Jupiter is nestled on the southeast Florida coast, and the park is conveniently right off of both the (toll) Florida Turnpike and I-95. The park is about half an hour by car from sister spring training locale Port St. Lucie (Mets), a little over two hours away from family vacation hot spot Orlando, and slightly more than an hour and a half to Miami in the south. Parking can be had for $5 for the uncovered grass lots or $10 for one of the parking decks.

For anyone looking to take public transport to the game, Palm Tran Buses on Route 10 ($2 per trip, $5 for unlimited pass) have a stop right by the stadium (University Blvd at Main St), and they serve Jupiter and surrounding cities, such as West Palm Beach. Palm Beach International airport is just twenty minutes south for those coming from further away.

Getting around the park is a breeze. A wide exterior walkway extends from left to right field, servicing all entrances and getting people to the concessions that line the walkway, as well as the stairways up to the seating bowl. Another comfortable walkway splits the field and loge boxes seating areas on the inside of the park. The standing room sections are on this walkway, which could clog it up, but it doesn't seem to be much of a danger at Marlins spring training games.

Return on Investment    2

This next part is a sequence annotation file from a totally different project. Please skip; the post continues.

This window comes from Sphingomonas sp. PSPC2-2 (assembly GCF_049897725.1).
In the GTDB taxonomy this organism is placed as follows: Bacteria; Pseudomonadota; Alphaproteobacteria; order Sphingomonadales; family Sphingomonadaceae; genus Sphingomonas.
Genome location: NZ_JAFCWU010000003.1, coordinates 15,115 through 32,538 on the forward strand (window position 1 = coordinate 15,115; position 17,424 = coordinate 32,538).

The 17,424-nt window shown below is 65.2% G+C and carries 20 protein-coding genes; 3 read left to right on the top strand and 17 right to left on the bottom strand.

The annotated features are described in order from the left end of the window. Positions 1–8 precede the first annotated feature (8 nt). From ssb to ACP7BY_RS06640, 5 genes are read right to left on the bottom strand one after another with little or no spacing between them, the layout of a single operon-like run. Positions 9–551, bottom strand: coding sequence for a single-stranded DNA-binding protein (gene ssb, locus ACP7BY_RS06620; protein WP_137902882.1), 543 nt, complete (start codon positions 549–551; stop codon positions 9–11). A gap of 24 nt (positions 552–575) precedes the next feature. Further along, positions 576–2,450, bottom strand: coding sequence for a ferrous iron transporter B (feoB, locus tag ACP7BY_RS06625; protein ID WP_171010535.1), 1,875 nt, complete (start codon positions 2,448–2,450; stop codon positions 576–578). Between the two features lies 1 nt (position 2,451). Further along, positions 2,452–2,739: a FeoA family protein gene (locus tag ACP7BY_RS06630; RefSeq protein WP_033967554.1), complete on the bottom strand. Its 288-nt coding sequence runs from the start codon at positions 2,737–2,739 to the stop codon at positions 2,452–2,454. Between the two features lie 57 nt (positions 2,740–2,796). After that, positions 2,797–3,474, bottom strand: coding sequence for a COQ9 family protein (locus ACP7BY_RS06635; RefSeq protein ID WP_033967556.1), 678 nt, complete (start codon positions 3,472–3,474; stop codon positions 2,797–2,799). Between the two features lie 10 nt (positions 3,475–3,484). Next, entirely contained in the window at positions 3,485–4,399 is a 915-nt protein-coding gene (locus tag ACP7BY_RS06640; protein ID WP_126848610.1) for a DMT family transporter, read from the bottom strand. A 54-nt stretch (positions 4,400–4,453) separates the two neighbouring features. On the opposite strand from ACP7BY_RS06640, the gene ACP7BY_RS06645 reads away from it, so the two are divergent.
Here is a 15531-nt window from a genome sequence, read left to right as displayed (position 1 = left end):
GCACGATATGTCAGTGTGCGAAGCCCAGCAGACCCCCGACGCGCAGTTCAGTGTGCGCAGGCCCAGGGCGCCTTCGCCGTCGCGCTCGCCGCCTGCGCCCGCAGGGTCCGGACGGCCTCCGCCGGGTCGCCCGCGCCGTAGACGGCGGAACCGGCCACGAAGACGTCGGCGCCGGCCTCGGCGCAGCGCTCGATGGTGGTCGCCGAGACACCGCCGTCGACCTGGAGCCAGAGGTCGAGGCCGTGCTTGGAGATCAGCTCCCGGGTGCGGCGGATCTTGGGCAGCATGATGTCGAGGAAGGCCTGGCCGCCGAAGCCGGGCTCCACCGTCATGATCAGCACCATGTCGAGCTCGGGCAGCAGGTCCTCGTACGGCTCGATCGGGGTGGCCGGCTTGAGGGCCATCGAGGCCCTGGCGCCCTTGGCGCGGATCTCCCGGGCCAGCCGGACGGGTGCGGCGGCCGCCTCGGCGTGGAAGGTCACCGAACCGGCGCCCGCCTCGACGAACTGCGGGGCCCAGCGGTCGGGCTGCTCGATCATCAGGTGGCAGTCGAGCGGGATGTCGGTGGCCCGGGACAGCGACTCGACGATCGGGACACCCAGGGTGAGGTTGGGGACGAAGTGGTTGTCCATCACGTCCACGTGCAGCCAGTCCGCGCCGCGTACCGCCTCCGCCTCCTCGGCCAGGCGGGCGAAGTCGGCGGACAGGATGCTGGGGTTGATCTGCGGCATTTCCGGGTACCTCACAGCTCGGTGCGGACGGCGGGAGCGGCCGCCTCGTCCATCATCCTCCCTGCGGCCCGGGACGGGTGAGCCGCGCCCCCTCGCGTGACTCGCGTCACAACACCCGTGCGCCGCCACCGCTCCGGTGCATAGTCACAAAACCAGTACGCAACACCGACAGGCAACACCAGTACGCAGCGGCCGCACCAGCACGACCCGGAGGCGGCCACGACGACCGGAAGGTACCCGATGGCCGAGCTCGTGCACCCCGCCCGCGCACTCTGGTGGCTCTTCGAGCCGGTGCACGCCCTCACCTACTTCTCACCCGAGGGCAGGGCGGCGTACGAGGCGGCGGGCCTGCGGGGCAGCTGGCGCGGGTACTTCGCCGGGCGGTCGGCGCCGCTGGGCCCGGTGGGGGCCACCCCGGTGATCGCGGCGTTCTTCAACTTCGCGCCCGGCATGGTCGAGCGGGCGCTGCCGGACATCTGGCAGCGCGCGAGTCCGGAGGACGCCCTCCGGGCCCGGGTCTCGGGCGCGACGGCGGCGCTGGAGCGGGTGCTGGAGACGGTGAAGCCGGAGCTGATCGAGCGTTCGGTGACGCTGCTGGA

The prices at Roger Dean Stadium are simply too high for Marlins spring training. This is more offset with a franchise with a long history and fervent fan base as the Cardinals, but it is definitely not so for the young and lowly Marlins.

Tickets are on three tiers (regular, premium, and super premium). A field box seat can go for $28-$40, which is more than a seat at Marlins Park would cost. Bleachers go for $15-$25, and standing room can be as expensive as $16. For spring training, that's simply too much (and standing room tickets are only sold after all regular seating has been sold). Mini-plans and season tickets can bring that price down a little, but not enough. Group tickets for parties of 15 or more start at $14 a head, but can go up to $130 per person for luxury suites and the Cassidy Cool Zone in right.

Food and drink aren't cheap, either. Most food items go for MLB level $8-$9, and soda and water will set you back $6 and $4, respectively. There are some relatively cheap eats (brats go for $5.50 and regular hot dogs for $4), but you'll get what you pay for there. Beers run $7.75-$8.25, and a wine will cost you $8.

It's all too pricey.

Extras    3

A $6 magazine program is available, and not worth the price for the content. Everything as far as signage is split fairly evenly between the Marlins and the Cardinals. The Marlins parking lot features a large mural celebrating their two World Series championships, and the Marlins "M" is proudly displayed on the facing of their left field offices.

Some small plaques commemorate the stadium construction and a county administrator who championed it (Alan Tarlow), and a large plaque commemorating the park's first Cardinals and Expos season ticket holders is seemingly disregarded behind the home plate concessions. The Palm Beach County Hall of Fame is celebrated in banners along the right field concourse, and a well appointed brick fan walk is located outside the main entrance, surrounding a copse of trees.